Civility Statement. Members of the Blinn College community, which includes faculty, staff and students, are expected to act honestly and responsibly in all aspects of campus life. Blinn College holds all members accountable for their actions and words. Therefore, all members should commit themselves to behave in a manner that recognizes personal respect and demonstrates concern for the personal dignity, rights, and freedoms of every member of the College community, including respect for College property and the physical and intellectual property of others.

      Civility Notification Statement. If a student is asked to leave the classroom because of uncivil behavior, the student may not return to that class until he or she arranges a conference with the instructor; it is the student’s responsibility to arrange for this conference. 

      This statement reflects step one in a possible four step process.  The Incivility Protocol is detailed in the Blinn College Student Handbook,

Attendance Policy

Attendance Policy.  The College District believes that class attendance is essential for student success; therefore, students are required to promptly and regularly attend all their classes. A record of attendance will be maintained from the first day of classes and/or the first day the student’s name appears on the roster through final examinations. If a student has one week’s worth of unexcused absences during the semester, he or she will be sent an e-mail by the College District requiring the student to contact his or her instructor and schedule a conference immediately to discuss his/her attendance issues. Should the student accumulate two weeks’ worth of unexcused absences, he or she will be administratively withdrawn from class.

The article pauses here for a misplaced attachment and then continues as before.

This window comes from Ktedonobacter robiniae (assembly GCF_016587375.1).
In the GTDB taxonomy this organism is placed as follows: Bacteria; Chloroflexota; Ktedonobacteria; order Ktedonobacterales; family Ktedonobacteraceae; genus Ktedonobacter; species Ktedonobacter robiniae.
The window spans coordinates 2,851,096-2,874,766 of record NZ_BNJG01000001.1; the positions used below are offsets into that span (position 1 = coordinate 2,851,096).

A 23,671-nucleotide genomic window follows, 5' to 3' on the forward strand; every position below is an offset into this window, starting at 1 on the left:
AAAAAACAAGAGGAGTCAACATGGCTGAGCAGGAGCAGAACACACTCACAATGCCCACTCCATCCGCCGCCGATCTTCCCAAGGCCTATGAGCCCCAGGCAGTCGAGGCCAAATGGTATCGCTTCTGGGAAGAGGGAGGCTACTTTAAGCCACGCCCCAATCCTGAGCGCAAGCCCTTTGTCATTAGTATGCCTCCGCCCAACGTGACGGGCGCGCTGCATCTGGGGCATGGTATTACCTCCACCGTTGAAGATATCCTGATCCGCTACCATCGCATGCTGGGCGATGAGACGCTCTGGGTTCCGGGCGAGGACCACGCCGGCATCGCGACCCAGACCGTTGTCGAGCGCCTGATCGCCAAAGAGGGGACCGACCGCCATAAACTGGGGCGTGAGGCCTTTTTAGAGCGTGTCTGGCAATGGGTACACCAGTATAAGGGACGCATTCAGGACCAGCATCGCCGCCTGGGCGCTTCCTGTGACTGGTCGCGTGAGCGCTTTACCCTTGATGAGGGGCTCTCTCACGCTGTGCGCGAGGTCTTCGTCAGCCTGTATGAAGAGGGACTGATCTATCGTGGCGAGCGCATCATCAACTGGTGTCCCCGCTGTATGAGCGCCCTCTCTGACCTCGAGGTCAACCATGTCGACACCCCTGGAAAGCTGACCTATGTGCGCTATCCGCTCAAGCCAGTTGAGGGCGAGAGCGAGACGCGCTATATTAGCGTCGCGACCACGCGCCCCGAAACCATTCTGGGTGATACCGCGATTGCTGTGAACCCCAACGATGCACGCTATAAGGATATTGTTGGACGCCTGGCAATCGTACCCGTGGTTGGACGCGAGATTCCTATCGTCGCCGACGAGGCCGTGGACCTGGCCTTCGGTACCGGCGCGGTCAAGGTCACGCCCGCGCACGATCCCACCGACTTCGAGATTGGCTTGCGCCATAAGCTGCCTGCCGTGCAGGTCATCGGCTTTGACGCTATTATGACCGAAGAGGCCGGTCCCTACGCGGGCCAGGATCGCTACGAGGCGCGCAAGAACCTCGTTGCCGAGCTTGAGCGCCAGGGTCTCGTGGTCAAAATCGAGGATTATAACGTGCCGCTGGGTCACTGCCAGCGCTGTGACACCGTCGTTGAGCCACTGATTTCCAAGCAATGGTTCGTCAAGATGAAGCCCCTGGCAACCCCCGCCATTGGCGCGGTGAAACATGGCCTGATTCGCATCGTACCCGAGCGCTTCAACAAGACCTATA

There are four forms of excused absences recognized by the institution:

  1. observance of religious holy days—The student should notify his or her instructor(s) not later than the 15th day of the semester concerning the specific date(s) that the student will be absent for any religious holy day(s);
  2. representing the College District at an official institutional function;
  3. high school dual credit students representing the independent school district at an official institutional function; and
  4. military service.

Other absences may be considered excused at the discretion of the faculty

member with appropriate documentation.  A student enrolled in a developmental course is subject to College District-mandated attendance policies. Failure to attend developmental classes shall result in removal from the course as defined by the College District.